Advisory Council on Food and Environmental Hygiene



Confirmed Minutes of the Twenty-third Meeting

held at 3:30 p.m. on Thursday, 9 September 2004

at Room 1007, 10/F, Citibank Tower, 3 Garden Road, Hong Kong



Professor YUEN Kwok-yung, SBS, JP




Mr CHAN Bing-woon, SBS, JP




Mr HUNG Hak-hip, Peter




Dr Anthony Edward JAMES




Professor KWAN Hoi-shan




Mr LAI Tat-sang, David, MH




Ms LAM Wai-ling, Leona, JP




Mrs LAM WONG Pik-har, Grace




Mr John LEE, JP




Dr LO King-shun






Secretary for Health, Welfare and Food


Mrs Carrie YAU



Permanent Secretary for Health, Welfare and Food


Mr Thomas CHAN



Director of Agriculture, Fisheries and Conservation


Mr Gregory LEUNG



Director of Food and Environmental Hygiene


Miss Vivian KO





Absent with Apologies



Dr Helen CHAN




Dr John HO




Mr Jimmy KWOK, MH




Dr the Hon LO Wing-lok, JP






Director of Health




In Attendance



Health, Welfare and Food Bureau



Mr Eddy CHAN

Deputy Secretary for Health, Welfare and Food (Food and Environmental Hygiene)



Mr Vincent LIU

Principal Assistant Secretary for Health, Welfare and Food (Food and Environmental Hygiene) 2



Mr Wallace LAU

Assistant Secretary for Health, Welfare and Food (Food and Environmental Hygiene) 1



Mr Louis NG

Senior Executive Officer (Food and Environmental Hygiene)



Food and Environmental Hygiene Department





Deputy Director (Food and Public Health)


Dr Thomas CHUNG


Assistant Director (Food Surveillance and Control)



Department of Health




Consultant Community Medicine (NCD)

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Opening Remarks


                   The Chairman welcomed Members to the meeting. 



Agenda Item 1: Confirmation of the Minutes of the Last Meeting


2.                                         Members confirmed the minutes of the last meeting, subject to the correction of the spelling of ��Culex tritaeniorhynchus�� in paragraphs 13 and 14.



Agenda Item 2: Matters Arising from the Minutes of the Last Meeting


3.                Following up a Member��s complaint, Mr Gregory LEUNG reported that FEHD had inspected the area beneath the flyover at Wong Nai Chung Gap Road.  Apart from some Police barricades, no improper storage of cleansing equipment was found.  The Member said he would take photographs of the problem if necessary.  [Post Meeting Note: The Member has submitted some photographs of improper storage of cleansing equipment to the Director of FEHD and copied to the Secretariat.  FEHD is following up the matter.]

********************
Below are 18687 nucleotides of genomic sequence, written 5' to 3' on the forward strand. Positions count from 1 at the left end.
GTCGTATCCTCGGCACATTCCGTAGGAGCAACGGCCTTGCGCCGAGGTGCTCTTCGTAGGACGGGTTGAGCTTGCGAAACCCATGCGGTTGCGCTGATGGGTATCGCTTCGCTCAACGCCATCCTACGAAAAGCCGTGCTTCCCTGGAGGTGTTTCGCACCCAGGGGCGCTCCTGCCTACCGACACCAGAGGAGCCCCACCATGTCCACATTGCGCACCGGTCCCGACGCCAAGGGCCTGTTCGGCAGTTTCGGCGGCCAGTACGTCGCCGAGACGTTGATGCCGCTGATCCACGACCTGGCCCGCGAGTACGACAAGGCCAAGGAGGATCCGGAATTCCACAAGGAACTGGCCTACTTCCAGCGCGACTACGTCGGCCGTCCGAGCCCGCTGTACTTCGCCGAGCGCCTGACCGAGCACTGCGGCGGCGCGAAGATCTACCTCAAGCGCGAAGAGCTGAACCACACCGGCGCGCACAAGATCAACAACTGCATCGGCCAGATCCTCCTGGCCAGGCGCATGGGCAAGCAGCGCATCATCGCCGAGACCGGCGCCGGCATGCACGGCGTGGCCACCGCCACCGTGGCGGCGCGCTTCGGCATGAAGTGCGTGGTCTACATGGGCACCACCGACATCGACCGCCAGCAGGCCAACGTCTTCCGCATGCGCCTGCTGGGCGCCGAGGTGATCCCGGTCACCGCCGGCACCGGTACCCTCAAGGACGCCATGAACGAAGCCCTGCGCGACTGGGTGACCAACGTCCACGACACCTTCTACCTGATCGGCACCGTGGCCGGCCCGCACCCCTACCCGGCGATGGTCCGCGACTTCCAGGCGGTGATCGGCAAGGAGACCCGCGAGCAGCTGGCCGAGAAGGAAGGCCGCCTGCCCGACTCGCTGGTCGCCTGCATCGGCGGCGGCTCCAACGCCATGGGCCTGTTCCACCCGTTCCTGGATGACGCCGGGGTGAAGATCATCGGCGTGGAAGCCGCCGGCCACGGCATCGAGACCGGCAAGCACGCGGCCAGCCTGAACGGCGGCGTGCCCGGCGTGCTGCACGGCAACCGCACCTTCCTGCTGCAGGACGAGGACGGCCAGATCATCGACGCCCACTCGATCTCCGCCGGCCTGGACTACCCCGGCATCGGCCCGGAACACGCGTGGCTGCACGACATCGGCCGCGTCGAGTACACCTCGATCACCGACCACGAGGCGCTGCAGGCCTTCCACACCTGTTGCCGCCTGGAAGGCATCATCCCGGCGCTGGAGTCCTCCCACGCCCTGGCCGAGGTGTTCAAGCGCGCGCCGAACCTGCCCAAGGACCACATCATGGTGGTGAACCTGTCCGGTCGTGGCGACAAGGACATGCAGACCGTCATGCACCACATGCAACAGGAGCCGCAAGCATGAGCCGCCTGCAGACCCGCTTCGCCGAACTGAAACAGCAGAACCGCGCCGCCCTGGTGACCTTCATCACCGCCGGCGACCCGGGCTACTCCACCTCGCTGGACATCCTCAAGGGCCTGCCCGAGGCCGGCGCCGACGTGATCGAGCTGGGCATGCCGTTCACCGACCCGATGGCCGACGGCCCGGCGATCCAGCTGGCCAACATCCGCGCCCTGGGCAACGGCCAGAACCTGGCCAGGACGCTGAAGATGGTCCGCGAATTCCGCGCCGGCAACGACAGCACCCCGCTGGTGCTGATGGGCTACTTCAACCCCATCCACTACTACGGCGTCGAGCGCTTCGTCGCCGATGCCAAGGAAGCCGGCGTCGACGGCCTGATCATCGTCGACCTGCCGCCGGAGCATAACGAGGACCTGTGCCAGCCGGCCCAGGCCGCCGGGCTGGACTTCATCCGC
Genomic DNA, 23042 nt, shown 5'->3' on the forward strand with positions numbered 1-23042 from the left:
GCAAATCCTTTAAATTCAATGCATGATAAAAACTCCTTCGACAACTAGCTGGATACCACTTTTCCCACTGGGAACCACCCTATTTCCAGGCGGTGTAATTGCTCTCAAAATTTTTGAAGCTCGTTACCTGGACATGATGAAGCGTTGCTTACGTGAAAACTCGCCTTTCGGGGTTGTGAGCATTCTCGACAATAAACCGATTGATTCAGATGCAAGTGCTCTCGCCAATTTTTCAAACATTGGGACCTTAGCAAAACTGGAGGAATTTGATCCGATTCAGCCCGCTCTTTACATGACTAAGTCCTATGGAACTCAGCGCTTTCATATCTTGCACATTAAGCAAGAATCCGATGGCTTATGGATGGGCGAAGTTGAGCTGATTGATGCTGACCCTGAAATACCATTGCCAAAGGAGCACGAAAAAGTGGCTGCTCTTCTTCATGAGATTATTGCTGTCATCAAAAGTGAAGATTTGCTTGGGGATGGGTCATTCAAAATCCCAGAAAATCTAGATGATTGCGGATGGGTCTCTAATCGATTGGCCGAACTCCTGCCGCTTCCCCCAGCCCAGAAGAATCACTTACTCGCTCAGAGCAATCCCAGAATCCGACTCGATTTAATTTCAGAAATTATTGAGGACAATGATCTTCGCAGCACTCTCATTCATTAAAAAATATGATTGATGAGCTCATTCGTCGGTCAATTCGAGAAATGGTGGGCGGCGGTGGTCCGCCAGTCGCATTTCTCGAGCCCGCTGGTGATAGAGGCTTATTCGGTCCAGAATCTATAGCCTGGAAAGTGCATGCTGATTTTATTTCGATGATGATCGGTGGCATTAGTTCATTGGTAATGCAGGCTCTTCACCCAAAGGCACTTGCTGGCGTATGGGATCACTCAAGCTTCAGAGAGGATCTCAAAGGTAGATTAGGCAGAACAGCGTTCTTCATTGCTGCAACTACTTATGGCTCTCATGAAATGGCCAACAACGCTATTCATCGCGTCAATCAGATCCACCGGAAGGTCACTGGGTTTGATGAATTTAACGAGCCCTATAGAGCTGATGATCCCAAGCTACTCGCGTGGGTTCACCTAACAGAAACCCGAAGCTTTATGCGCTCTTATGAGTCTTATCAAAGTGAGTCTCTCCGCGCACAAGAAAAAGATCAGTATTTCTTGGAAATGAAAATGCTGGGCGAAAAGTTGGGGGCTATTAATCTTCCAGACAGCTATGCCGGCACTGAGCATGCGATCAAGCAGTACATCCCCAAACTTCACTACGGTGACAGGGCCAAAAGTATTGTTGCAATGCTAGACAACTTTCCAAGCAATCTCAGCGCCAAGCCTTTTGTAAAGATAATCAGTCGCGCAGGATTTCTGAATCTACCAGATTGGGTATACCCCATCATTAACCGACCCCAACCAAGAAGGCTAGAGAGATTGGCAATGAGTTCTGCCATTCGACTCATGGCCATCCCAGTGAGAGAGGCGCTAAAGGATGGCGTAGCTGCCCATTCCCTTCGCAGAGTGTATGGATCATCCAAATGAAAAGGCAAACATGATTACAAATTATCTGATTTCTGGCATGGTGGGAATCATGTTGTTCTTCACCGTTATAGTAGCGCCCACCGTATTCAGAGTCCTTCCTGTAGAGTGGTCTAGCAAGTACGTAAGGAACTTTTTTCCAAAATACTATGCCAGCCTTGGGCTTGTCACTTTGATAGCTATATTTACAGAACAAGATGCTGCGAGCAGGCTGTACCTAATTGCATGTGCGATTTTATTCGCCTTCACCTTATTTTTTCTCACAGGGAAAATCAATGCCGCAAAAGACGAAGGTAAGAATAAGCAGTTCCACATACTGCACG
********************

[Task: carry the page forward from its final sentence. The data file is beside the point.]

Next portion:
Agenda Item 3: Chemical Residues and Antibiotics in Food Animals and Food


4.                    The Chairman invited Dr Thomas CHUNG to present the item.


5.                                         After the introduction, Mr Gregory LEUNG added that the success in controlling chemical residues and antibiotics in food demonstrated that our import control requirement could effectively influence the manufacturing practices in the Mainland.


6.                                         In response to a Member��s enquiry, Dr S P MAK confirmed that the amendments made to Caps 132 and 139 aimed at controlling food products and live food animals respectively.


7.                                         A Member asked if fish was subject to the above control and if the local or imported products had a higher non-compliance rate, and what remedies had been taken.  Dr CHUNG replied that since live fish was not regarded as food under the relevant ordinances, the above test was not done on live fish.  As regards the non-compliance rate, he said that local food animals showed a higher proportion of non-compliance.  He explained that for surveillance purpose, FEHD would identify particular products with higher risk of non-compliance for closer monitoring, e.g. chemicals used in feeding pigs.  Dr CHUNG also explained the procedure for handling test samples and emphasized that the window for corruption/cheating in the process was very small.


8.                                         In response to the Chairman��s question, Dr CHUNG revealed that clenbuterol was the chemical most commonly found to be misused.  He also reminded that when interpreting the test results, one should bear in mind that since the regulatory regime was implemented in phases, straight year-to-year comparisons might not be meaningful.  The Chairman agreed and opined that if we could identify the dominating pattern of misused chemicals, it could help us predict the likely problems and their seriousness.